Cigar Box Labels
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The Cigar Labels...

__ As more and more items of memorabilia enter the expanding world of collectibles, it can never be said that cigars label took the collectibles market by storm, when they first started emerging from dusty old warehouses and abandoned factories back in the 1960's. The history of Tampa, Florida, is recorded in seemingly endless numbers of cigar innerlabels and cigar bands, produce as advertisements for the once thriving "clear Havana" (cigars produce with 100% cuban tobacco) industry.


Johann Alois Senefelder (1771-1834)



.....It was by the 1870's, when lithographers switched from old printing techniques to chromolithography which produced brilliant, multi-colored cigars labels and posters to entice the eyes. This labels were placed directly on the cigar box or were printed on promotional posters which were placed in drug stores, saloons and country stores across the continent.

__This beautiful windows into the past reveal an era when a Spanish topic or title was popular and profitable form of advertising for the Florida cigar industry. A Spanish theme associated with the "Clear Havana" industry directly affected both cigar sales and production in the United States from 1870 to 1930's. Since cigar labels both attracted new customers and maintained old ones, no expense was considered too great to advertise properly and promote sales.

__Lithography or "chemical printing" revolutionized the printing industry. With this new method, it was possible to print hundreds of duplicate copies from a single image drawn directly onto a stone without reducing the quality of the image. Johann Alois Senefelder, a German inventor, created the stone lithography process and the hand press in 1796.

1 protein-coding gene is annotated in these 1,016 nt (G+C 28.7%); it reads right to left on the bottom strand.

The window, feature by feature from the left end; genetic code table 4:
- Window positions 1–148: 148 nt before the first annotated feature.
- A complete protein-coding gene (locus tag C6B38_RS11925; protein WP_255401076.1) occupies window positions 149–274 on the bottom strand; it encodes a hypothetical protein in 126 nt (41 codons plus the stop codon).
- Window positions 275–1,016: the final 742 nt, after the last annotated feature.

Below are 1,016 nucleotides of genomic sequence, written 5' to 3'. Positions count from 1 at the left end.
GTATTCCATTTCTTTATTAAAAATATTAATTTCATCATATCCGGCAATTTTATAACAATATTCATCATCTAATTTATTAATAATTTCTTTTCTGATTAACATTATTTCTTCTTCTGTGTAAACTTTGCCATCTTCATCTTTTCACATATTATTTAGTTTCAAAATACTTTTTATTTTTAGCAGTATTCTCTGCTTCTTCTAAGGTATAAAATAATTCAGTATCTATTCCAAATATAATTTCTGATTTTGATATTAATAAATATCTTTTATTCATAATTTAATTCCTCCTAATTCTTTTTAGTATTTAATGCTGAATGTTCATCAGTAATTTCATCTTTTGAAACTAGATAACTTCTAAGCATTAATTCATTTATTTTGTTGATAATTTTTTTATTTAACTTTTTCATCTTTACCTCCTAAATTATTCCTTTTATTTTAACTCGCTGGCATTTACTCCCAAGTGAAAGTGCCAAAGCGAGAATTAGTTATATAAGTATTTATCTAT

__The chromolithography separate several colors, opened a new vistas in appealing advertisements. From six to as many as twenty-two colors were placed on one label. Embossment added an even more refined touch with a three dimensional effect. This involved placing the label on a mold of the desired design, then applying thirty to forty tons of pressure to the paper with huge presses. Lithographic companies received specific descriptions of the labels they were to produce, and often sent artist to the factory owners to discuss the details. Numerous pre-1900's labels were printed in Germany, France or Cuba, but after the turn of the century, several's firms based in New York, such as Consolidated Lithographic Company, American Lithographic Company and the popular firm George Schlegel, Lithographiy, Co. hired German lithographers and produce a majority of the lables used by Tampa's clea Havana manufacturers.

__ Factory owners often contracted production labels in order to lurethe general smoking public to their brand. Poor sales sometimes resulted from eitherpoor quality tobacco or unappealing labels. The trial and error process to find a popular label led to thousands of different designs and topics; successfull labels were used for decades. The production of a cigar lable was expensive, ranging from $ 2,000 to $ 6,000, ($12,000 to $16,000 todays money) for new label. The ones presented in the left are a good example of this art.

__ Manufacturers took pride in the craftmanship of hand-made cigars in Tampa by Cubans, while the northern factories owners increasing relied on molds & machines for mass produced cigars, but Tampa 's cigars were works of art. The labels themes vary widely. Generally speaking, any image that might appeal to men was printed on labels to help promote cigars. Thousands of different lables were printed for hundreds of factories in Ybor City , West Tampa & Tampa depicting everything from a beutiful girls to Abraham Lincoln.

__ With the advent of the Depression, the artistic talents of both the cigarmakers and lithographers suddenly became too expensive to compete profitably with cigarettes or machine-made cigars. Tampa was still known as a " Cigar City ", based in the hand-made production but things change and its output was made mostly by machines, not by hand. To appreciate closely the beauty and details of this lables set the pointer over any of the labels samples in the left and click.

__Our idea is to present you an example of this lost great art and the connection with the industry and one gone era...labels are more than just pretty pictures.


Biography of Johann Alois Senefelder


Reference:" The Art of the Cigar Label" by Joe Davison - Copyright 1989

Researcher: W. Reyes, Ph.D.

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